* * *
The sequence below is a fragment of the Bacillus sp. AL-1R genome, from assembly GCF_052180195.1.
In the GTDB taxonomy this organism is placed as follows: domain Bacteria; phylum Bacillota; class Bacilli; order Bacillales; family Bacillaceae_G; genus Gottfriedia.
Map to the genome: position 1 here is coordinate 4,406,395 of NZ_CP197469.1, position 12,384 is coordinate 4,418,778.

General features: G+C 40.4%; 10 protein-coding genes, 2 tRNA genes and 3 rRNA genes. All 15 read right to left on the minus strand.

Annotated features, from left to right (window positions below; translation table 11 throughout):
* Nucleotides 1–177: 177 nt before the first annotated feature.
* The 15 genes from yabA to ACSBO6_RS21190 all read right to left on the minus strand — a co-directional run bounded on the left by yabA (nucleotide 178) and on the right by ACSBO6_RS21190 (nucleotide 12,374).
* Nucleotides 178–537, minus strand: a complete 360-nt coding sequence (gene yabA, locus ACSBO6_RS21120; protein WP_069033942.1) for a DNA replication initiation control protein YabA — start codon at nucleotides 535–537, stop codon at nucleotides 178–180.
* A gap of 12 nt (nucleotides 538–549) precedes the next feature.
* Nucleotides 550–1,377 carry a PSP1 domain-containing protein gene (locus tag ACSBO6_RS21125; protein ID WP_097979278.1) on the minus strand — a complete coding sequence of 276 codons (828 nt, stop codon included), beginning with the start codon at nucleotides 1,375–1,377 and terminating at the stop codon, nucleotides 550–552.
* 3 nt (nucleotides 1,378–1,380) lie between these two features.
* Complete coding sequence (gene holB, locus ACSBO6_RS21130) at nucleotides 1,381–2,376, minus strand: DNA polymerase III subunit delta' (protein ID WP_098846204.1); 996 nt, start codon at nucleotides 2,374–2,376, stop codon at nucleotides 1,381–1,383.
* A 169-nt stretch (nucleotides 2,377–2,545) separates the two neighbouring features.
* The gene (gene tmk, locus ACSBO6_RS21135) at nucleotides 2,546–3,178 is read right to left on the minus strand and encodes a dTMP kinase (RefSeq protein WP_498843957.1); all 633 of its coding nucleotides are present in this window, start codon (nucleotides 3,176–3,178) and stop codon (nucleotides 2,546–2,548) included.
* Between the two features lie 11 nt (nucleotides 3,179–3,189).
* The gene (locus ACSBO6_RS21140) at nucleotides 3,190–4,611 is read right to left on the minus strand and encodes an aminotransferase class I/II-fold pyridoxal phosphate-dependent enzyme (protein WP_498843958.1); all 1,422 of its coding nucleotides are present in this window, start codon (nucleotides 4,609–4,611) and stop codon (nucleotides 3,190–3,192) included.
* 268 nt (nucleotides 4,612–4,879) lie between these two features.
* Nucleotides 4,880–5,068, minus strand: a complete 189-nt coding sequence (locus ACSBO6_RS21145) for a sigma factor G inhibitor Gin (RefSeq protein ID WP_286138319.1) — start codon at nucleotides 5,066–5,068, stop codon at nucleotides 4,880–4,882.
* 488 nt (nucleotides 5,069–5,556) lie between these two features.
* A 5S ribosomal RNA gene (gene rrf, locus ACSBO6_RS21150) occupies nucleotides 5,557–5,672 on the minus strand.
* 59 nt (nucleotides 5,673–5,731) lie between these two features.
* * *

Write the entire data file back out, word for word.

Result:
The sequence below is a fragment of the Bacillus sp. AL-1R genome, from assembly GCF_052180195.1.
In the GTDB taxonomy this organism is placed as follows: domain Bacteria; phylum Bacillota; class Bacilli; order Bacillales; family Bacillaceae_G; genus Gottfriedia.
Map to the genome: position 1 here is coordinate 4,406,395 of NZ_CP197469.1, position 12,384 is coordinate 4,418,778.

General features: G+C 40.4%; 10 protein-coding genes, 2 tRNA genes and 3 rRNA genes. All 15 read right to left on the minus strand.

Annotated features, from left to right (window positions below; translation table 11 throughout):
* Nucleotides 1–177: 177 nt before the first annotated feature.
* The 15 genes from yabA to ACSBO6_RS21190 all read right to left on the minus strand — a co-directional run bounded on the left by yabA (nucleotide 178) and on the right by ACSBO6_RS21190 (nucleotide 12,374).
* Nucleotides 178–537, minus strand: a complete 360-nt coding sequence (gene yabA, locus ACSBO6_RS21120; protein WP_069033942.1) for a DNA replication initiation control protein YabA — start codon at nucleotides 535–537, stop codon at nucleotides 178–180.
* A gap of 12 nt (nucleotides 538–549) precedes the next feature.
* Nucleotides 550–1,377 carry a PSP1 domain-containing protein gene (locus tag ACSBO6_RS21125; protein ID WP_097979278.1) on the minus strand — a complete coding sequence of 276 codons (828 nt, stop codon included), beginning with the start codon at nucleotides 1,375–1,377 and terminating at the stop codon, nucleotides 550–552.
* 3 nt (nucleotides 1,378–1,380) lie between these two features.
* Complete coding sequence (gene holB, locus ACSBO6_RS21130) at nucleotides 1,381–2,376, minus strand: DNA polymerase III subunit delta' (protein ID WP_098846204.1); 996 nt, start codon at nucleotides 2,374–2,376, stop codon at nucleotides 1,381–1,383.
* A 169-nt stretch (nucleotides 2,377–2,545) separates the two neighbouring features.
* The gene (gene tmk, locus ACSBO6_RS21135) at nucleotides 2,546–3,178 is read right to left on the minus strand and encodes a dTMP kinase (RefSeq protein WP_498843957.1); all 633 of its coding nucleotides are present in this window, start codon (nucleotides 3,176–3,178) and stop codon (nucleotides 2,546–2,548) included.
* Between the two features lie 11 nt (nucleotides 3,179–3,189).
* The gene (locus ACSBO6_RS21140) at nucleotides 3,190–4,611 is read right to left on the minus strand and encodes an aminotransferase class I/II-fold pyridoxal phosphate-dependent enzyme (protein WP_498843958.1); all 1,422 of its coding nucleotides are present in this window, start codon (nucleotides 4,609–4,611) and stop codon (nucleotides 3,190–3,192) included.
* 268 nt (nucleotides 4,612–4,879) lie between these two features.
* Nucleotides 4,880–5,068, minus strand: a complete 189-nt coding sequence (locus ACSBO6_RS21145) for a sigma factor G inhibitor Gin (RefSeq protein ID WP_286138319.1) — start codon at nucleotides 5,066–5,068, stop codon at nucleotides 4,880–4,882.
* 488 nt (nucleotides 5,069–5,556) lie between these two features.
* A 5S ribosomal RNA gene (gene rrf, locus ACSBO6_RS21150) occupies nucleotides 5,557–5,672 on the minus strand.
* 59 nt (nucleotides 5,673–5,731) lie between these two features.